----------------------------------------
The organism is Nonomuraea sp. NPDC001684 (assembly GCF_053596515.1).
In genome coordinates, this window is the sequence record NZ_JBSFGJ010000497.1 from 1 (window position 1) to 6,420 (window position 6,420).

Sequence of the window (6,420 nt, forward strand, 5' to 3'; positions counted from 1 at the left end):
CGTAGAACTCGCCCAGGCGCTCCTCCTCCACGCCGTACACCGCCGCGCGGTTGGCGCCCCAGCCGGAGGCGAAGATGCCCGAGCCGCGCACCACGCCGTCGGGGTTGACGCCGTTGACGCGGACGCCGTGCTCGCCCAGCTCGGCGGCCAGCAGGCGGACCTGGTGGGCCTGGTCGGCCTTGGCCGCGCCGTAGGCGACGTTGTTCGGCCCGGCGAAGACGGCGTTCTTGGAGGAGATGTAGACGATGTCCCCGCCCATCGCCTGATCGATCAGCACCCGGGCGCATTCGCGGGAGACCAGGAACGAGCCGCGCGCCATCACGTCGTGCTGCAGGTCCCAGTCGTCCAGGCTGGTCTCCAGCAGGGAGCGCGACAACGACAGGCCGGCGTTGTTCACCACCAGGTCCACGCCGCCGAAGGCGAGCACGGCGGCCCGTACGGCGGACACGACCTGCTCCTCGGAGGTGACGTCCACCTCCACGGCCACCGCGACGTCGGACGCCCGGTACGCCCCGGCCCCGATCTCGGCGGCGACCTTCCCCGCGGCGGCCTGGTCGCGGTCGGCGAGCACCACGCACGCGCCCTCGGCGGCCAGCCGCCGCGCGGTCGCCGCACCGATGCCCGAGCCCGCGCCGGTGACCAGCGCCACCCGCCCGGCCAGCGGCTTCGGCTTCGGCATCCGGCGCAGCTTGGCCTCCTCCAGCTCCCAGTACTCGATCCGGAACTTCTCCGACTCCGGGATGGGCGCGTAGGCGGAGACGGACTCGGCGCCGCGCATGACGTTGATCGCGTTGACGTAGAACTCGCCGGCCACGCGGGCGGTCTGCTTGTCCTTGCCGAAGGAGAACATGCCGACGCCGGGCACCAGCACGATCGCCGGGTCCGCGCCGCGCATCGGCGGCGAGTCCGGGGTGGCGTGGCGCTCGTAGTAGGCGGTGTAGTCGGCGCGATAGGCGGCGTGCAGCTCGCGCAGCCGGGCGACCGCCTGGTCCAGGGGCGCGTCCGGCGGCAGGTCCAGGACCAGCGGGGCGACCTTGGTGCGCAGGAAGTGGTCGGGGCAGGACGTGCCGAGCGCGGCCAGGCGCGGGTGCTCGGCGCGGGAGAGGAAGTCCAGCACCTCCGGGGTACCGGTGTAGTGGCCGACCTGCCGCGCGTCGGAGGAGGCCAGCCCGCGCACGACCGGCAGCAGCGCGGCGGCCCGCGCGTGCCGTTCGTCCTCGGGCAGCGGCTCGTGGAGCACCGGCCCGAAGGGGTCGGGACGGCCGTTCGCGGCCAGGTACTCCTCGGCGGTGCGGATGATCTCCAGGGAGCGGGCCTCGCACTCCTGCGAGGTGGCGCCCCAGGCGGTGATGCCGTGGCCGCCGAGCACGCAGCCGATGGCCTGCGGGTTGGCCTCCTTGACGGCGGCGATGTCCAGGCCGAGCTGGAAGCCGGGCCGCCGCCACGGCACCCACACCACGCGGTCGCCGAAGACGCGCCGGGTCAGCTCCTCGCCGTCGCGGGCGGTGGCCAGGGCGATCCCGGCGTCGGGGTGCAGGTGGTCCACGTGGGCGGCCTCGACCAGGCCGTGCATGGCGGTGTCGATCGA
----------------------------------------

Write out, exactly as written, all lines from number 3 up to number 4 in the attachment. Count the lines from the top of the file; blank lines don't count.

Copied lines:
Sequence of the window (6,420 nt, forward strand, 5' to 3'; positions counted from 1 at the left end):
CGTAGAACTCGCCCAGGCGCTCCTCCTCCACGCCGTACACCGCCGCGCGGTTGGCGCCCCAGCCGGAGGCGAAGATGCCCGAGCCGCGCACCACGCCGTCGGGGTTGACGCCGTTGACGCGGACGCCGTGCTCGCCCAGCTCGGCGGCCAGCAGGCGGACCTGGTGGGCCTGGTCGGCCTTGGCCGCGCCGTAGGCGACGTTGTTCGGCCCGGCGAAGACGGCGTTCTTGGAGGAGATGTAGACGATGTCCCCGCCCATCGCCTGATCGATCAGCACCCGGGCGCATTCGCGGGAGACCAGGAACGAGCCGCGCGCCATCACGTCGTGCTGCAGGTCCCAGTCGTCCAGGCTGGTCTCCAGCAGGGAGCGCGACAACGACAGGCCGGCGTTGTTCACCACCAGGTCCACGCCGCCGAAGGCGAGCACGGCGGCCCGTACGGCGGACACGACCTGCTCCTCGGAGGTGACGTCCACCTCCACGGCCACCGCGACGTCGGACGCCCGGTACGCCCCGGCCCCGATCTCGGCGGCGACCTTCCCCGCGGCGGCCTGGTCGCGGTCGGCGAGCACCACGCACGCGCCCTCGGCGGCCAGCCGCCGCGCGGTCGCCGCACCGATGCCCGAGCCCGCGCCGGTGACCAGCGCCACCCGCCCGGCCAGCGGCTTCGGCTTCGGCATCCGGCGCAGCTTGGCCTCCTCCAGCTCCCAGTACTCGATCCGGAACTTCTCCGACTCCGGGATGGGCGCGTAGGCGGAGACGGACTCGGCGCCGCGCATGACGTTGATCGCGTTGACGTAGAACTCGCCGGCCACGCGGGCGGTCTGCTTGTCCTTGCCGAAGGAGAACATGCCGACGCCGGGCACCAGCACGATCGCCGGGTCCGCGCCGCGCATCGGCGGCGAGTCCGGGGTGGCGTGGCGCTCGTAGTAGGCGGTGTAGTCGGCGCGATAGGCGGCGTGCAGCTCGCGCAGCCGGGCGACCGCCTGGTCCAGGGGCGCGTCCGGCGGCAGGTCCAGGACCAGCGGGGCGACCTTGGTGCGCAGGAAGTGGTCGGGGCAGGACGTGCCGAGCGCGGCCAGGCGCGGGTGCTCGGCGCGGGAGAGGAAGTCCAGCACCTCCGGGGTACCGGTGTAGTGGCCGACCTGCCGCGCGTCGGAGGAGGCCAGCCCGCGCACGACCGGCAGCAGCGCGGCGGCCCGCGCGTGCCGTTCGTCCTCGGGCAGCGGCTCGTGGAGCACCGGCCCGAAGGGGTCGGGACGGCCGTTCGCGGCCAGGTACTCCTCGGCGGTGCGGATGATCTCCAGGGAGCGGGCCTCGCACTCCTGCGAGGTGGCGCCCCAGGCGGTGATGCCGTGGCCGCCGAGCACGCAGCCGATGGCCTGCGGGTTGGCCTCCTTGACGGCGGCGATGTCCAGGCCGAGCTGGAAGCCGGGCCGCCGCCACGGCACCCACACCACGCGGTCGCCGAAGACGCGCCGGGTCAGCTCCTCGCCGTCGCGGGCGGTGGCCAGGGCGATCCCGGCGTCGGGGTGCAGGTGGTCCACGTGGGCGGCCTCGACCAGGCCGTGCATGGCGGTGTCGATCGA